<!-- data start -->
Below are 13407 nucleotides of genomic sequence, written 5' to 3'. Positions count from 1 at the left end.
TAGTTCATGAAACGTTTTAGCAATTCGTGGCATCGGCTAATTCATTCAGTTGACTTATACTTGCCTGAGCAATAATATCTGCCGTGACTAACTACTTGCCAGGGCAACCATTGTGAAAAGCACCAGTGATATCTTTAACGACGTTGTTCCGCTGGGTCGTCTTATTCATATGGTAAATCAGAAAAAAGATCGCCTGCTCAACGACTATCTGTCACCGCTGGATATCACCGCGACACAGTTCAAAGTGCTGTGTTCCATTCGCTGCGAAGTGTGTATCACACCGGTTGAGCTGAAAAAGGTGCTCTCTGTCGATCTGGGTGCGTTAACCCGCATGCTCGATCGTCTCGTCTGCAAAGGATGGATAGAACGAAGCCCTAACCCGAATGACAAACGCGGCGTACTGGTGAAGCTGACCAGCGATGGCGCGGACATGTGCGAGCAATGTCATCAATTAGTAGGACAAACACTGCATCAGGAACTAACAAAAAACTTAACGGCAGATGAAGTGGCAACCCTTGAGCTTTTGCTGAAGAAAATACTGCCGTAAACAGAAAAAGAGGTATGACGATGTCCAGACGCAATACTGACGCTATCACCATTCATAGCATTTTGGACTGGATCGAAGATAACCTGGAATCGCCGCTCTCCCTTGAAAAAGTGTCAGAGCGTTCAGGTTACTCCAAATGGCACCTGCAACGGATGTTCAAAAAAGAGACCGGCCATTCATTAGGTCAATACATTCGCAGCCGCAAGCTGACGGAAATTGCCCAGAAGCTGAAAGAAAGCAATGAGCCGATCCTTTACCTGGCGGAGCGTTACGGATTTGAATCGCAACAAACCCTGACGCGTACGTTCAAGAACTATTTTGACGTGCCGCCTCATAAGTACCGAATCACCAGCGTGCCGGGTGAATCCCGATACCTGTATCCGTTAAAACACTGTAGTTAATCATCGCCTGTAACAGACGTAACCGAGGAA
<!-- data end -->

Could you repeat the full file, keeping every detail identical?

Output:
Below are 13407 nucleotides of genomic sequence, written 5' to 3'. Positions count from 1 at the left end.
TAGTTCATGAAACGTTTTAGCAATTCGTGGCATCGGCTAATTCATTCAGTTGACTTATACTTGCCTGAGCAATAATATCTGCCGTGACTAACTACTTGCCAGGGCAACCATTGTGAAAAGCACCAGTGATATCTTTAACGACGTTGTTCCGCTGGGTCGTCTTATTCATATGGTAAATCAGAAAAAAGATCGCCTGCTCAACGACTATCTGTCACCGCTGGATATCACCGCGACACAGTTCAAAGTGCTGTGTTCCATTCGCTGCGAAGTGTGTATCACACCGGTTGAGCTGAAAAAGGTGCTCTCTGTCGATCTGGGTGCGTTAACCCGCATGCTCGATCGTCTCGTCTGCAAAGGATGGATAGAACGAAGCCCTAACCCGAATGACAAACGCGGCGTACTGGTGAAGCTGACCAGCGATGGCGCGGACATGTGCGAGCAATGTCATCAATTAGTAGGACAAACACTGCATCAGGAACTAACAAAAAACTTAACGGCAGATGAAGTGGCAACCCTTGAGCTTTTGCTGAAGAAAATACTGCCGTAAACAGAAAAAGAGGTATGACGATGTCCAGACGCAATACTGACGCTATCACCATTCATAGCATTTTGGACTGGATCGAAGATAACCTGGAATCGCCGCTCTCCCTTGAAAAAGTGTCAGAGCGTTCAGGTTACTCCAAATGGCACCTGCAACGGATGTTCAAAAAAGAGACCGGCCATTCATTAGGTCAATACATTCGCAGCCGCAAGCTGACGGAAATTGCCCAGAAGCTGAAAGAAAGCAATGAGCCGATCCTTTACCTGGCGGAGCGTTACGGATTTGAATCGCAACAAACCCTGACGCGTACGTTCAAGAACTATTTTGACGTGCCGCCTCATAAGTACCGAATCACCAGCGTGCCGGGTGAATCCCGATACCTGTATCCGTTAAAACACTGTAGTTAATCATCGCCTGTAACAGACGTAACCGAGGAA